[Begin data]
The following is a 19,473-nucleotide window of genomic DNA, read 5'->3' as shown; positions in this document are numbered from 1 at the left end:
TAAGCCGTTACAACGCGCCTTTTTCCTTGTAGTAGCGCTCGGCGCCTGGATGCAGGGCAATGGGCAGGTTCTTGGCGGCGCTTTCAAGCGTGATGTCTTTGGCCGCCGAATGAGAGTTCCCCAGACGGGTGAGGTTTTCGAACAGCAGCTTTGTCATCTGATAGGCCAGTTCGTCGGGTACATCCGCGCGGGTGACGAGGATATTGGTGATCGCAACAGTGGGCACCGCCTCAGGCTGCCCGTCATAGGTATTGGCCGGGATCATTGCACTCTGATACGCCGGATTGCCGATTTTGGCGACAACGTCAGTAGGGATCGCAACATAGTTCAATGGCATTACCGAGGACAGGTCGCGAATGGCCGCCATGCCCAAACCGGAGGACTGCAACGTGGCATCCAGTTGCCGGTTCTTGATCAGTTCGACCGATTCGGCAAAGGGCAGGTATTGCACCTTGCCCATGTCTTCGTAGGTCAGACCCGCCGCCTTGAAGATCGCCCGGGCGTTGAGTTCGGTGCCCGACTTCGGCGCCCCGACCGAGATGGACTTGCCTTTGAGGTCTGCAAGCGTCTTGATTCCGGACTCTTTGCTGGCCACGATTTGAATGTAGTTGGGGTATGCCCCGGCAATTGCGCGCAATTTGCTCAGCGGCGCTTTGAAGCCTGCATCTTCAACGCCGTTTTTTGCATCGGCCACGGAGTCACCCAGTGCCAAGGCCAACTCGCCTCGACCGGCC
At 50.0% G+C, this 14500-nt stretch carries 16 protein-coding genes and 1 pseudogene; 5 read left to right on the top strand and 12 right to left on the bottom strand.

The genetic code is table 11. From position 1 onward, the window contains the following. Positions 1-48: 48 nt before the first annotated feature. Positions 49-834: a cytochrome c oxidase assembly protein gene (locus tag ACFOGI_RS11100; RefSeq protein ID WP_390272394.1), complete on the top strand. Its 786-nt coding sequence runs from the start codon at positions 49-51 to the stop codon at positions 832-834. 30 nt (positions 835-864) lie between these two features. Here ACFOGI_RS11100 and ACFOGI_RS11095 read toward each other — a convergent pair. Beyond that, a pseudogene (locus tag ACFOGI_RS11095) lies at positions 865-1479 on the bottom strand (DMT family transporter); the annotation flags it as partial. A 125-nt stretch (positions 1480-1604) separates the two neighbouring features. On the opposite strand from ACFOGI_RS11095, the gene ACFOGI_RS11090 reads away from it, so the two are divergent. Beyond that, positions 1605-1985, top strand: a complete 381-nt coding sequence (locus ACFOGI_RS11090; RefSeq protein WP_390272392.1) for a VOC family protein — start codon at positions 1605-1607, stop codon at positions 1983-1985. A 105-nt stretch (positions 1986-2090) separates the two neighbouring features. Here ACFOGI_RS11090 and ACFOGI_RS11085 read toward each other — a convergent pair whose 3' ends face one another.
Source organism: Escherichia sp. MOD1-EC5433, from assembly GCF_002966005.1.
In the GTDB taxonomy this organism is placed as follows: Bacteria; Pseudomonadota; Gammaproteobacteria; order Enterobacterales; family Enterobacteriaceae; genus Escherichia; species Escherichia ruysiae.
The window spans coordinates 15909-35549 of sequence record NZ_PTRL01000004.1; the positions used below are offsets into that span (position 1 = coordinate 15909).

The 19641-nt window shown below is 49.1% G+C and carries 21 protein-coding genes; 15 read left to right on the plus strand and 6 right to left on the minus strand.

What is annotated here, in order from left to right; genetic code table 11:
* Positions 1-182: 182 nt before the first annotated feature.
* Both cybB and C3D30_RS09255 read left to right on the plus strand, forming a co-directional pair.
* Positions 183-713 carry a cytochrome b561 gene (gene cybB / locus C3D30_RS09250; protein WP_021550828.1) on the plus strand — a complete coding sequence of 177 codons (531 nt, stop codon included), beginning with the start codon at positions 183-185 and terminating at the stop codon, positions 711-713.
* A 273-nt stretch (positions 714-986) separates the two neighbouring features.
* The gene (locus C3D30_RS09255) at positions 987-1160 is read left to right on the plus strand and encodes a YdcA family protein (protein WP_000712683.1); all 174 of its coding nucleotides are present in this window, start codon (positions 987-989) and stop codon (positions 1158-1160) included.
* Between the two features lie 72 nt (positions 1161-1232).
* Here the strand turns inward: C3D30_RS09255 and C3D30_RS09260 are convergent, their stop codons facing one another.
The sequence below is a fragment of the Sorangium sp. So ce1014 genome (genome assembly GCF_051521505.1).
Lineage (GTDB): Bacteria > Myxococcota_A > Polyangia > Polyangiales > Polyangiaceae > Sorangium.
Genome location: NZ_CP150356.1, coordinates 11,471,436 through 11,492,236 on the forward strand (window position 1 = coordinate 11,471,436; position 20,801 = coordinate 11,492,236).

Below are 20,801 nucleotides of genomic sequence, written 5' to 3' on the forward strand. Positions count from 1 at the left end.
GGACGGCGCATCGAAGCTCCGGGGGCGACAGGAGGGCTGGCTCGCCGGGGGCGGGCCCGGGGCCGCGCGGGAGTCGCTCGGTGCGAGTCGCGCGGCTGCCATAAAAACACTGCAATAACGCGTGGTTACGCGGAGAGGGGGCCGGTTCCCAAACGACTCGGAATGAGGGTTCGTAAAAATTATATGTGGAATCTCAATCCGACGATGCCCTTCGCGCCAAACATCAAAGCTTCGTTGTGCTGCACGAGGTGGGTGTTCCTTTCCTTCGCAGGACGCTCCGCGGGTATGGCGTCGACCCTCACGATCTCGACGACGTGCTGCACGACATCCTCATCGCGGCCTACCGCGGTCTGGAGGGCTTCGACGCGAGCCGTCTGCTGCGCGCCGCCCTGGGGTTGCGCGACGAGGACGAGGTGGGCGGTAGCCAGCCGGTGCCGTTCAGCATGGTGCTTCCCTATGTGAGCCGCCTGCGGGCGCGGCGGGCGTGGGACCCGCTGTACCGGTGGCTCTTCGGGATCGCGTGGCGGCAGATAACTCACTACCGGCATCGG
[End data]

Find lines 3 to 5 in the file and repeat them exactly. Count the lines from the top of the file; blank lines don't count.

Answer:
At 50.0% G+C, this 14500-nt stretch carries 16 protein-coding genes and 1 pseudogene; 5 read left to right on the top strand and 12 right to left on the bottom strand.

The genetic code is table 11. From position 1 onward, the window contains the following. Positions 1-48: 48 nt before the first annotated feature. Positions 49-834: a cytochrome c oxidase assembly protein gene (locus tag ACFOGI_RS11100; RefSeq protein ID WP_390272394.1), complete on the top strand. Its 786-nt coding sequence runs from the start codon at positions 49-51 to the stop codon at positions 832-834. 30 nt (positions 835-864) lie between these two features. Here ACFOGI_RS11100 and ACFOGI_RS11095 read toward each other — a convergent pair. Beyond that, a pseudogene (locus tag ACFOGI_RS11095) lies at positions 865-1479 on the bottom strand (DMT family transporter); the annotation flags it as partial. A 125-nt stretch (positions 1480-1604) separates the two neighbouring features. On the opposite strand from ACFOGI_RS11095, the gene ACFOGI_RS11090 reads away from it, so the two are divergent. Beyond that, positions 1605-1985, top strand: a complete 381-nt coding sequence (locus ACFOGI_RS11090; RefSeq protein WP_390272392.1) for a VOC family protein — start codon at positions 1605-1607, stop codon at positions 1983-1985. A 105-nt stretch (positions 1986-2090) separates the two neighbouring features. Here ACFOGI_RS11090 and ACFOGI_RS11085 read toward each other — a convergent pair whose 3' ends face one another.
Source organism: Escherichia sp. MOD1-EC5433, from assembly GCF_002966005.1.